Marathon Meets Soprano & Baritone

Music to me is like breathing – I don’t get tired of breathing, I don’t get tired of music.” – Ray Charles


In the typical cross training scenario, an athlete supplements training regimens related directly to his or her primary sport with activities drawn from other athletic venues in order to apply their unique strategies – their drills and training regimens — for increasing qualities like strength-endurance, speed-endurance, muscle balance and flexibility. Equally important is the variety that cross-training provides, which helps to prevent burnout and boredom – keeping them genuinely interested in and enthusiastic about continuing to hone their craft.

For a runner, this might mean supplementing a standard training program with some outdoor sessions on the bike, skis or paddle board or indoors on an elliptical trainer or a rowing machine. Deep water running is a very effective form of cross training as is lap swimming in the pool. A well conceived weight training program is all part of it. Taking yoga, tai-chi, Feldenkrais or dance classes is appealing to many. 

Then if we extend the notion of cross-training to include working with the mind as well as the body, one might add sitting, lying and standing meditations, visualization practice or relaxation strategies into the mix. Who doesn’t want to relax more?

 There’s really no need to limit your conception of comprehensive fitness to the gym, pool or ashram however.

Classical Singer & Elite Athlete

Now even with all the cross-training possibilities available for a runner, would it occur to you to include opera singing among them? Perhaps not, but as it turns out, the converse is indeed true: a growing number of opera singers are using distance running as a form of cross-training.

And why? – Because knowing how to breathe properly is a crucial part of becoming adept as an opera singer; and this same skill happens also to be central to the art of running marathons. And singing — like running (or any athletic endeavor) — requires focus, stamina, flexibility, endurance, determination and adaptability. Staying physically fit, having long-term commitment to the refinement process, and working productively with a coach are important equally to both art forms: running and singing.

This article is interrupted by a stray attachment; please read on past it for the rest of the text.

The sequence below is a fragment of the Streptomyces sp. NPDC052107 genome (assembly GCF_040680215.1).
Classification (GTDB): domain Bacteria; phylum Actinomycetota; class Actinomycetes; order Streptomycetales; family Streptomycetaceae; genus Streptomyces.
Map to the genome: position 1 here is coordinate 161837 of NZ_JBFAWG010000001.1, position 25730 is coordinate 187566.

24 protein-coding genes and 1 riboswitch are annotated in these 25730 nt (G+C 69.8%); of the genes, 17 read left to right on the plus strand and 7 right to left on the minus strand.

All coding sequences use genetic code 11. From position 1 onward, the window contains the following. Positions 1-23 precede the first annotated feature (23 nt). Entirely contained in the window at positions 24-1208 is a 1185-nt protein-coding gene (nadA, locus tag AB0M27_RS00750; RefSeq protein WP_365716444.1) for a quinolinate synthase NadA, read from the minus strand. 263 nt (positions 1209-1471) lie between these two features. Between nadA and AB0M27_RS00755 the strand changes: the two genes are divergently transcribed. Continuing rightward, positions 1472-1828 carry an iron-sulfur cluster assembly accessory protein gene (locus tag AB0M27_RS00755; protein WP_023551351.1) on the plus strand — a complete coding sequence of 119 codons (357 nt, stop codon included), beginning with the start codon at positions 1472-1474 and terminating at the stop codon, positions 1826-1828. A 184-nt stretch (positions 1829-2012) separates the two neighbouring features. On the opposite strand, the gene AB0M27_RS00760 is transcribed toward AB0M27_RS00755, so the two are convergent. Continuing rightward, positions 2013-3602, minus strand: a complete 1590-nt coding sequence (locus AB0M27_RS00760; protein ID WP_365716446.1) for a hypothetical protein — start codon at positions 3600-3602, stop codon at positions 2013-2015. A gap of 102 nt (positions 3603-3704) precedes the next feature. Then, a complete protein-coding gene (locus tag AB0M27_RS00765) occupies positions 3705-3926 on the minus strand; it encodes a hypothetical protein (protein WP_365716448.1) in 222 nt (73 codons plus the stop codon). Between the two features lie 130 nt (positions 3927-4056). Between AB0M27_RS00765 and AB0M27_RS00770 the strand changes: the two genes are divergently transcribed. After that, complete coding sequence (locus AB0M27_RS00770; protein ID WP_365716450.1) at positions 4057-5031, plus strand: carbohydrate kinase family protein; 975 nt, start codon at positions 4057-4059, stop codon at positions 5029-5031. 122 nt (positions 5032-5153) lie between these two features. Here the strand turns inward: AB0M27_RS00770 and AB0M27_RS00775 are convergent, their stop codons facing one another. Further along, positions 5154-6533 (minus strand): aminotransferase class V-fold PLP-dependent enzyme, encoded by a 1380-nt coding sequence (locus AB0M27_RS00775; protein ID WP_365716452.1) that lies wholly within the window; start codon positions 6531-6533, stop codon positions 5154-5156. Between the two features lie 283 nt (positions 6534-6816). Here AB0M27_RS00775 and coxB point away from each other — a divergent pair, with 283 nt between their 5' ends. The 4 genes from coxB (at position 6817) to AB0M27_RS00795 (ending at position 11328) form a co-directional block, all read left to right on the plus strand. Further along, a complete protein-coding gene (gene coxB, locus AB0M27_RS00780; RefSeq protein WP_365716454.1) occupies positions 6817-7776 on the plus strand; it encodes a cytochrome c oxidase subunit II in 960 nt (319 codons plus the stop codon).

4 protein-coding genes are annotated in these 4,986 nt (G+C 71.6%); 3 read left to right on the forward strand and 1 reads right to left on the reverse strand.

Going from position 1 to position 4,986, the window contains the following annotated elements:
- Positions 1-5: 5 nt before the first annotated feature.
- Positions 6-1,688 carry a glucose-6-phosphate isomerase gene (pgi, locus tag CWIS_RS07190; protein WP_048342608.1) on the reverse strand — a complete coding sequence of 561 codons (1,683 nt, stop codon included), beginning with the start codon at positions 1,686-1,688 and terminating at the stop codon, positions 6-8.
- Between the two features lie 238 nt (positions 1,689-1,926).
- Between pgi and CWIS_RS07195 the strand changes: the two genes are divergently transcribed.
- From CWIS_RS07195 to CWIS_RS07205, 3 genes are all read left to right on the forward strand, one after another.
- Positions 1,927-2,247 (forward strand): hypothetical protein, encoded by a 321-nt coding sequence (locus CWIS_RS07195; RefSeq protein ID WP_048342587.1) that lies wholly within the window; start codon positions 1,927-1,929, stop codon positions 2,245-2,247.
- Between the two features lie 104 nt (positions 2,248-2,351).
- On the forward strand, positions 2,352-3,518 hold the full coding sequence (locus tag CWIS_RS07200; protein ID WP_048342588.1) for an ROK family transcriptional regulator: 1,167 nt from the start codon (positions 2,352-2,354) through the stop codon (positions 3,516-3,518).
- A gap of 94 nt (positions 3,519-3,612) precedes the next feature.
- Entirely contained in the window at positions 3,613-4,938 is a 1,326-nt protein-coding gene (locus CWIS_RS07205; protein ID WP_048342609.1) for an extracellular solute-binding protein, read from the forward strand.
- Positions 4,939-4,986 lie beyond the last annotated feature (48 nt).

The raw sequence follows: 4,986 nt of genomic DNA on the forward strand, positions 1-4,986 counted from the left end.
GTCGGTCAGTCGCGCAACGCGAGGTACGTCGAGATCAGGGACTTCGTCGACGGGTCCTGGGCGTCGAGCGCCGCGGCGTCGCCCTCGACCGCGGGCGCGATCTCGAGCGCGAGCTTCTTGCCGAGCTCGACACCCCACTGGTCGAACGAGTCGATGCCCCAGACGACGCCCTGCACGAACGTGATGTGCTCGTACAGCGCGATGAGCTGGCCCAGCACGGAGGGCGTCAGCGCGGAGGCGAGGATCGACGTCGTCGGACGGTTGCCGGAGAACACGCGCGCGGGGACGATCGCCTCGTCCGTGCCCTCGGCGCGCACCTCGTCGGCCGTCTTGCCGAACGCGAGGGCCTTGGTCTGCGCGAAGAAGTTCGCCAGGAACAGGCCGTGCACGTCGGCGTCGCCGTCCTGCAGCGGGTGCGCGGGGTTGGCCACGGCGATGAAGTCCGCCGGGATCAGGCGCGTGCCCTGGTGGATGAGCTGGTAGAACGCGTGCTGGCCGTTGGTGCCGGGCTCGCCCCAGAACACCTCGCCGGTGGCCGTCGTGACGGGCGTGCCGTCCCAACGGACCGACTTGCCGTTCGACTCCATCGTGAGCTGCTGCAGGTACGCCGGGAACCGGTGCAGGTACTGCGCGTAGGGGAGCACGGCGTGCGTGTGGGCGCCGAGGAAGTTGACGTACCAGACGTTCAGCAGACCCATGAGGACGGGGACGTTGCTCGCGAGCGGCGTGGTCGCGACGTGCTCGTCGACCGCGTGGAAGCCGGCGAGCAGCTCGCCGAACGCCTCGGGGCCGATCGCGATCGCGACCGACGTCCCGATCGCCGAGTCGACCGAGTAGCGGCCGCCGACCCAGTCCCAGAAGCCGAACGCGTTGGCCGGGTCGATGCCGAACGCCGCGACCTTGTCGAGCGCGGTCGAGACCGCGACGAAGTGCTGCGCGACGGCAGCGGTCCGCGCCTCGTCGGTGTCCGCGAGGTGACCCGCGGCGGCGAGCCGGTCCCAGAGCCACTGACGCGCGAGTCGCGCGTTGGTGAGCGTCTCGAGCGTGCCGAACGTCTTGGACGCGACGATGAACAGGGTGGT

In Why Classical Singers Are Like Elite Athletes, we meet opera singer Lauren Fagan, who ran the London Marathon, and also stays fit with yoga and spin classes. She uses these activities not only to stay physically healthy, but also to take her mind off of singing — even if only for an hour – a change of pace that allows her to return to opera training with a newly refreshed body and mind. 

And then there’s Metropolitan Opera soprano Lisette Oropisa – who completed the Pittsburgh Marathon (with a personal-best time!) the morning after her debut in the French opera, Daughter of the Regiment. Here she sings the praises of her cross-training choice:

“Running has made me more confident, more fit, my breathing is deeper. My connection to my whole body has improved.”

In short, Oropisa has discovered that running helps her singing, and singing helps her running: It’s a relationship of mutual enhancement. This same discovery has been made by Susanna Phillips Huntington: an independent opera singer soprano who completed the New York City Marathon. She sees clearly the importance, for singing as well as running, of knowing how to breathe properly; and has noticed improvements not only in her breathing, but also in stamina and body awareness, since taking up running.

Now there are (as one would expect) some differences in the optimal body type, for distance runners and opera singers, which Ms. Huntington points out:

“Good physical conditioning is essential for opera as well as for marathons. While the best marathon runners are often sinewy and whittled down, all bone and muscle for maximum bodily efficiency, opera singers depend on larger frames to sustain the volume and resonance their voices need.”

Though every once in a while, one comes across a professional singer who happens also to be a highly accomplished runner: with a typical runner’s body. Opera singer (Baritone) and singing coach Christopher Holloway is just such a person – and he has devised a series of breathing exercise that are equally beneficial for singers and runners. To runners, he offers this friendly advise: Breathe like a singer! 

And one might also add: Run with singing feet! 

This Post Has 2 Comments
  1. Interesting article. I never would have thought of opera singers as athletes. When I think opera, I think the three tenors. Pavarotti was no runner.

    Where did you find this article?

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